In January the Toronto Real Estate Board (TREB) launched its inaugural Market Year in Review & Outlook Report at a broker breakfast with more than 300 guests in attendance, including GTA Realtors, public office holders and individuals from many different sectors including financial services, business, building, not-for-profit, information and research.
On hand to present were TREB CEO John DiMichele and TREB president Mark McLean; Benjamin Tal, CIBC World Markets deputy chief economist; Jason Mercer, TREB’s director of market analysis; Sean Simpson, vice president, Canada, Ipsos Public Affairs; Bryan Tuckey, BILD president & CEO; and George Carras, founder of RealNet Canada and president of RealStrategies Inc.
Tal kicked off the proceedings with an overview of global economic conditions and how they relate to Canada, including a discussion of how economic trends in the year ahead will impact the real estate market.
Next, Mercer and Simpson took the stage to present a 2015 year in review and 2016 housing market outlook, punctuated by results from two TREB-commissioned Ipsos Reid surveys of recent and intending home buyers. In looking forward to the year ahead, Mercer suggested that whether we have another record year or the best year on record will depend on two things: the direction of borrowing costs and the availability of listings. Meanwhile, Simpson shared Ipsos Reid results that demonstrated first-time home buyers will represent a large share of transactions in 2016, suggesting that GTA households remain confident in home ownership as a long-term investment.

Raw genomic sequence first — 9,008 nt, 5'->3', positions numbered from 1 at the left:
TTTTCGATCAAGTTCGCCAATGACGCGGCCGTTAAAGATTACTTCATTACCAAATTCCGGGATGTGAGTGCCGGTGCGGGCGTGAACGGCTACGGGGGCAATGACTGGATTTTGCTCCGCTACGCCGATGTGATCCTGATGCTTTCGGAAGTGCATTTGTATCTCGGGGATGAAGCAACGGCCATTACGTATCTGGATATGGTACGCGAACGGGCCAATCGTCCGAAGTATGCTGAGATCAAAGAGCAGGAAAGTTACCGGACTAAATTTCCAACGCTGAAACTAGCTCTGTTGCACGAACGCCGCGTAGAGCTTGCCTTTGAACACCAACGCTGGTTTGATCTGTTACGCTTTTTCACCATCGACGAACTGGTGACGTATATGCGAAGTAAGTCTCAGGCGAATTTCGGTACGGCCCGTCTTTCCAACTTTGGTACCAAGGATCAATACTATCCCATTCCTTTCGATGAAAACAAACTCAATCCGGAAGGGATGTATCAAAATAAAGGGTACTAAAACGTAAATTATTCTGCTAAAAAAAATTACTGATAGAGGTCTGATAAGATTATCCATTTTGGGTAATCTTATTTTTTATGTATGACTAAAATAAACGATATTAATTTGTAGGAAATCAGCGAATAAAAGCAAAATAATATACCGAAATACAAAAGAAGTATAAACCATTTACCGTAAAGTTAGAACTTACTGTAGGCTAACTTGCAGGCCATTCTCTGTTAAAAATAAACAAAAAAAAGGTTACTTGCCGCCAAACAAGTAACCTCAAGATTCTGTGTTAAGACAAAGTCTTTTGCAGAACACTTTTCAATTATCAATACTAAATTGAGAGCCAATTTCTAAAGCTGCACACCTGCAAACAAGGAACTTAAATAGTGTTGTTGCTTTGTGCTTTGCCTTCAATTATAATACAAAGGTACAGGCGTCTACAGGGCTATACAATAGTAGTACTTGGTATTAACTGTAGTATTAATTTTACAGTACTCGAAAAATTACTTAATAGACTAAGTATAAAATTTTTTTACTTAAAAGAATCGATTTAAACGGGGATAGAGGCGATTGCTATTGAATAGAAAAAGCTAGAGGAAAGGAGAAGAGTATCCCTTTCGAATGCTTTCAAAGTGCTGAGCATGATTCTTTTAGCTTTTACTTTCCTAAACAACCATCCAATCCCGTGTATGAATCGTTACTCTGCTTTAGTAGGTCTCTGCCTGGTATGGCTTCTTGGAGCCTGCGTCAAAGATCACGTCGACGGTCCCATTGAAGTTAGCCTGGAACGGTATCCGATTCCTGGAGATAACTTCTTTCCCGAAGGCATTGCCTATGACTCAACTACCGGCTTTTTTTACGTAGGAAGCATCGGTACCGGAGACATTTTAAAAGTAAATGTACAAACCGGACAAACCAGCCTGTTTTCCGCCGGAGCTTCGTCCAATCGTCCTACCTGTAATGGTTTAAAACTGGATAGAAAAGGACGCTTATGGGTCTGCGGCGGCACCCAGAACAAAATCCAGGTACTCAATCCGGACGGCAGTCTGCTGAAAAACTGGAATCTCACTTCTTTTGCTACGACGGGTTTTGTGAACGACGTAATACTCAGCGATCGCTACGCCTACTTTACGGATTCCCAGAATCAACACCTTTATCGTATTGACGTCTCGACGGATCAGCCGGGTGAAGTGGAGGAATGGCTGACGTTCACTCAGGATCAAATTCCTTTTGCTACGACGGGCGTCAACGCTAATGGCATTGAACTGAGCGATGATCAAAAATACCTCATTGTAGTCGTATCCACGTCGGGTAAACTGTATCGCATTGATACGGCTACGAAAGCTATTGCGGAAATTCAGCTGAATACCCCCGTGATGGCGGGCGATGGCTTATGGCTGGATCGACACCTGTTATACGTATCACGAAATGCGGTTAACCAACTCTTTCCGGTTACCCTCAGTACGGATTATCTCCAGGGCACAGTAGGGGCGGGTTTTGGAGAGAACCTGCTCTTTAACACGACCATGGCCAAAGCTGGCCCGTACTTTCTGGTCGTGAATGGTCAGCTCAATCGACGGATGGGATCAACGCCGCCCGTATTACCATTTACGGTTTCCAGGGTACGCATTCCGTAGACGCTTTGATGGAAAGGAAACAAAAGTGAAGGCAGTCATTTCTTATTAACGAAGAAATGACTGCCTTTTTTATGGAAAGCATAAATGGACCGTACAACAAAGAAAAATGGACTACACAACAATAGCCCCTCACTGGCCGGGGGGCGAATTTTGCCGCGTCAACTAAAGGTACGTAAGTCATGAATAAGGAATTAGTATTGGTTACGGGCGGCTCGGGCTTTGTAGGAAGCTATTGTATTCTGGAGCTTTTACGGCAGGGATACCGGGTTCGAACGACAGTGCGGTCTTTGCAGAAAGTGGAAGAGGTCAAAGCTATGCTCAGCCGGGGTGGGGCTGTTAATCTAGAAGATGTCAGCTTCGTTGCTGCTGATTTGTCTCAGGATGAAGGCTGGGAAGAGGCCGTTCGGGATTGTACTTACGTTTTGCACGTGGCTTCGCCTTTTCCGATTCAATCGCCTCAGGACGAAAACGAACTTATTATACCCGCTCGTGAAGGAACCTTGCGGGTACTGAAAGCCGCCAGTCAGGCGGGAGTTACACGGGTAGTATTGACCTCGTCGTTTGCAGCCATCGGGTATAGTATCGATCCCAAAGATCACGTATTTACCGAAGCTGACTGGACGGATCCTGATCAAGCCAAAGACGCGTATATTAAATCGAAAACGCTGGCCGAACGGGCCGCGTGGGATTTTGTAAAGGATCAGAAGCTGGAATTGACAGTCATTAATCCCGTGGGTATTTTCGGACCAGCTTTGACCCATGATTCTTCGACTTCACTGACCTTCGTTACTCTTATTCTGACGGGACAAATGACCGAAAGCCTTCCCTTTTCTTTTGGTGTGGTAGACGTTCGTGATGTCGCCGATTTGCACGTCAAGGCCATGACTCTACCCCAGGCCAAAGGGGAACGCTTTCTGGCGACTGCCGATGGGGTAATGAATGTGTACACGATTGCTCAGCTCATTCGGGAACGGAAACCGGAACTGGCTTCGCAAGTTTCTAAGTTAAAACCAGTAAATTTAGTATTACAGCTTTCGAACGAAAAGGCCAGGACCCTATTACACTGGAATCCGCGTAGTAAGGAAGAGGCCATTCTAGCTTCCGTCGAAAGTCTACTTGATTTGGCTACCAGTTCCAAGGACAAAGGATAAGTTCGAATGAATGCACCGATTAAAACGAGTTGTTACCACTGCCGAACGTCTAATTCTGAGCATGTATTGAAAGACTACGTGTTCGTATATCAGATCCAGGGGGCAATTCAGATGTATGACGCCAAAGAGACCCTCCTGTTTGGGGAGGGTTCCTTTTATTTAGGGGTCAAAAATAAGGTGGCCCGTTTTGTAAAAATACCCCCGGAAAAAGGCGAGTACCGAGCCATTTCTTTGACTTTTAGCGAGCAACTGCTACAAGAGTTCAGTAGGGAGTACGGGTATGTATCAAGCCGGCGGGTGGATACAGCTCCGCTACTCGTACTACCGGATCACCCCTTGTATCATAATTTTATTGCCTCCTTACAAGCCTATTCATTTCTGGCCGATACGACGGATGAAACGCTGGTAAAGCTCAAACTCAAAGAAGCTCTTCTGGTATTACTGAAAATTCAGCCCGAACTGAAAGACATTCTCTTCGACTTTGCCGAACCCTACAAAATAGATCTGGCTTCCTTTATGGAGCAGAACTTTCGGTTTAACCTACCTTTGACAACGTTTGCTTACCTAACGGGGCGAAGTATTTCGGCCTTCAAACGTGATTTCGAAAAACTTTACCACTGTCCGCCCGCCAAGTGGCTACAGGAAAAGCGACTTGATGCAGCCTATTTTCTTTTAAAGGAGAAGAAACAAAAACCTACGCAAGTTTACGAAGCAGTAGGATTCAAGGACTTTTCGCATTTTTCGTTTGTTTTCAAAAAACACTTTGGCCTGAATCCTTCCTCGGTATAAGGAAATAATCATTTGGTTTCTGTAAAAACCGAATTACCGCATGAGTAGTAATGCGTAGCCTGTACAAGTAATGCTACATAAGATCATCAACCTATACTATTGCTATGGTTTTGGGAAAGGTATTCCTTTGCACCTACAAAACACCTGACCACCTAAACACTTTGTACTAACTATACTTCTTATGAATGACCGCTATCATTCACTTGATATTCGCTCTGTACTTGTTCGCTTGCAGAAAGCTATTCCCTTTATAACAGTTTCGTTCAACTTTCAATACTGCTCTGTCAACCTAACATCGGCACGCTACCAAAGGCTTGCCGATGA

Tuckey and Carras provided the audience with a glimpse of trends in the new home market and insight on what it is like to build within today’s policy framework. Tuckey highlighted the challenges faced by the new home industry in today’s land use and regulatory policy framework, while Carras demonstrated how new housing stock is getting smaller and more expensive, saying the future of the new home market will be “taller, smaller and more expensive.”
Finally, DiMichele and McLean discussed what makes the Greater Golden Horseshoe region great, and what it will take to continue to improve the region’s competitive position on the world stage in the future. They urged all stakeholders to stop thinking in silos and to work collaboratively to improve transit, public infrastructure, housing options and affordability.